from Karen C.
Greenlee - Atlanta, Georgia, USA
Measure the vegetable oil into a small saucepan.
- 8 tablespoons vegetable oil
- 3 cloves garlic -- squashed and minced very well (3 to 6)
- 2 slices yellow onion -- chopped (2 to 3)
- 8 tablespoons all-purpose white flour
- 4 teaspoons nutritional yeast
- 4 tablespoons low- or reduced-sodium tamari (soy sauce)
- 2 cups water
- 1/2 teaspoon sage
- 1/4 teaspoon ground black pepper
- 1/2 teaspoon salt
- 5 white mushrooms -- sliced (optional) (5 to 6)
- extra flour or cornstarch (optional)
Cook the garlic and onion in it for about two minutes on medium or
medium-low heat, until the onion is a bit tender and translucent.
Add the flour, yeast, and tamari to make a paste.
Add the water gradually, stirring constantly.
Bring the gravy to a boil on medium to medium-high heat, stirring
constantly -- the gravy has to boil for it to thicken.
(Grandma always told me to cook gravy for a full five minutes at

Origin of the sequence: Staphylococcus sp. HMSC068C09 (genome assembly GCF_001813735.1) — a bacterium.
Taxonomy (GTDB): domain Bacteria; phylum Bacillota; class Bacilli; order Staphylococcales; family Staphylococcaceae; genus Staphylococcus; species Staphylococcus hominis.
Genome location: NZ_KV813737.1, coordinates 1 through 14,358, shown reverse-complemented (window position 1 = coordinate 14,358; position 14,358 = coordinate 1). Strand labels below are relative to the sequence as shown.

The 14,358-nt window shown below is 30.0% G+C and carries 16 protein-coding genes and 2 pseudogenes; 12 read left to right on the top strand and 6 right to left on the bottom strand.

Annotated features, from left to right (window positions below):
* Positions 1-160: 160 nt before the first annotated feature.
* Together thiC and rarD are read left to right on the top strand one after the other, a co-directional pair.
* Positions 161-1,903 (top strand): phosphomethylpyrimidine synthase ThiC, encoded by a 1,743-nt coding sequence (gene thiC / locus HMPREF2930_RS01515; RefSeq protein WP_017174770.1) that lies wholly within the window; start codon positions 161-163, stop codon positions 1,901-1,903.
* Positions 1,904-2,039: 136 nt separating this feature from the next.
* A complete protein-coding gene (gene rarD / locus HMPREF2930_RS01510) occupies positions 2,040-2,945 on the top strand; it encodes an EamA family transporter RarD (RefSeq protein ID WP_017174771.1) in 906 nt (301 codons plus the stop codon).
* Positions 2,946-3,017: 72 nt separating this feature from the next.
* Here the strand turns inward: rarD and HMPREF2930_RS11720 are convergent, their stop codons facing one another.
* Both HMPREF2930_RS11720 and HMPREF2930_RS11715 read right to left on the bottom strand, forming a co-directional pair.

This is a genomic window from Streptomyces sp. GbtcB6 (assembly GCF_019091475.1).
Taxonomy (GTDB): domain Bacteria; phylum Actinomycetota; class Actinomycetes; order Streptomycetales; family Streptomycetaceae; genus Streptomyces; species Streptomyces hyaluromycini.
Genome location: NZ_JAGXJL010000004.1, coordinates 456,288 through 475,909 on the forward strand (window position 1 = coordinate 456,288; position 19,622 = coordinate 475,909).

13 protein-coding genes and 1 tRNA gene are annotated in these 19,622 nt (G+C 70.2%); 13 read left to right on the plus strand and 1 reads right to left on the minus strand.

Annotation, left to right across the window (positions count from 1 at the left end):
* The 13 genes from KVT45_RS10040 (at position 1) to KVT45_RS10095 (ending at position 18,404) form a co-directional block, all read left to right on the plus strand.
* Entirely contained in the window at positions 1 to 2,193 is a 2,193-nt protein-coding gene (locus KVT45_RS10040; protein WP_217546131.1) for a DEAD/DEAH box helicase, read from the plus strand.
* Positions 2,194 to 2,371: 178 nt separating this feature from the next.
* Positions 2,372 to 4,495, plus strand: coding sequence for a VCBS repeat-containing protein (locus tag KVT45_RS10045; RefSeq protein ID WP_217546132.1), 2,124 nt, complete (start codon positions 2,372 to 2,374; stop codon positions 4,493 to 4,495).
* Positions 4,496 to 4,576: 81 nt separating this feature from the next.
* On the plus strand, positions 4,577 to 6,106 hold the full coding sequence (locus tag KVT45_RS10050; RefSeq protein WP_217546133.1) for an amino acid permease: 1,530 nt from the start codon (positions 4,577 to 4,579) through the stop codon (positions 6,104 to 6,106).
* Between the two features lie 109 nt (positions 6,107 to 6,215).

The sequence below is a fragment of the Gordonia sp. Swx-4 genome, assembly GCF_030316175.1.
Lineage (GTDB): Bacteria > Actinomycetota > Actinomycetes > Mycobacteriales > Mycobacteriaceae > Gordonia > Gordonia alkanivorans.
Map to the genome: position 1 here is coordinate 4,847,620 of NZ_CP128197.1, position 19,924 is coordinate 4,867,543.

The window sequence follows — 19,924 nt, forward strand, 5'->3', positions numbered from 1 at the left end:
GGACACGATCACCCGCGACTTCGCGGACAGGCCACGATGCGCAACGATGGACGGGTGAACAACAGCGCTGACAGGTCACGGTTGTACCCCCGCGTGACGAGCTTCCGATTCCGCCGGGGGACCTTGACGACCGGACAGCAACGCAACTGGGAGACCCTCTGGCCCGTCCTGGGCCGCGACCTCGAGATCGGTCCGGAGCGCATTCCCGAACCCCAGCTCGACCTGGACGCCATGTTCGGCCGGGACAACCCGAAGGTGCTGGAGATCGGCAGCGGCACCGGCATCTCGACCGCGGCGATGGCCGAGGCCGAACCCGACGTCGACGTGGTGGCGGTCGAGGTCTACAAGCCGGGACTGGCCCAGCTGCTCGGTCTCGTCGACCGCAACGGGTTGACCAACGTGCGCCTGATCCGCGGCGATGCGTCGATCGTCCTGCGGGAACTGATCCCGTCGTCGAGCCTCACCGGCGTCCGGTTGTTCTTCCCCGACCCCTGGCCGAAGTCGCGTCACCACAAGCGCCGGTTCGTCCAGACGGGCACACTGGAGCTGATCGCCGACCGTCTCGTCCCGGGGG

a boil to make sure you kill the bugs in the flour, but I don't
Stir in the sliced mushrooms, if desired.
Add salt, if desired.
If the gravy is too thin for your taste, add one or two tablespoons
of flour or small amounts of cornstarch to thicken it and add home-made-looking
Use a wire whisk to eliminate lumps.
Pour the piping hot gravy onto toast, bisquits, vegetarian sausage,
poultry stuffing, potatoes, or vegetarian burgers.
This gravy takes about ten minutes to prepare.
Flavor tip for the gravy: take a package of dried shiitake mushrooms
and reconstitute them with about a cup and a half of very hot (but
not boiling) water.
Let it sit for 20 minutes, then strain -- use that mushroom juice
plus enough water to make 2 cups of liquid for the recipe.
This gravy refrigerates well.
Freezing is not recommended; unused, undesired quantities should
be discarded rather than frozen (the ingredients are inexpensive).
The cooled gravy re-heats well in the microwave or on the stove.
As shown, recipe makes roughly a quart. Recipe can be halved.
NOTES: Use this recipe for biscuits-n-gravy or for any other dish
that calls for a gravy -- I even use it for Salisbury "Steak" made
with veggie burgers.
It can also be used as a supplement or even substitute for meat
gravies, which have much more saturated fat.
Please note that this gravy, however, is not a low-fat food -- each
serving has about 2/3 tablespoon of oil.
On the other hand, it can be a low-sodium food; and there is no
sugar in the recipe.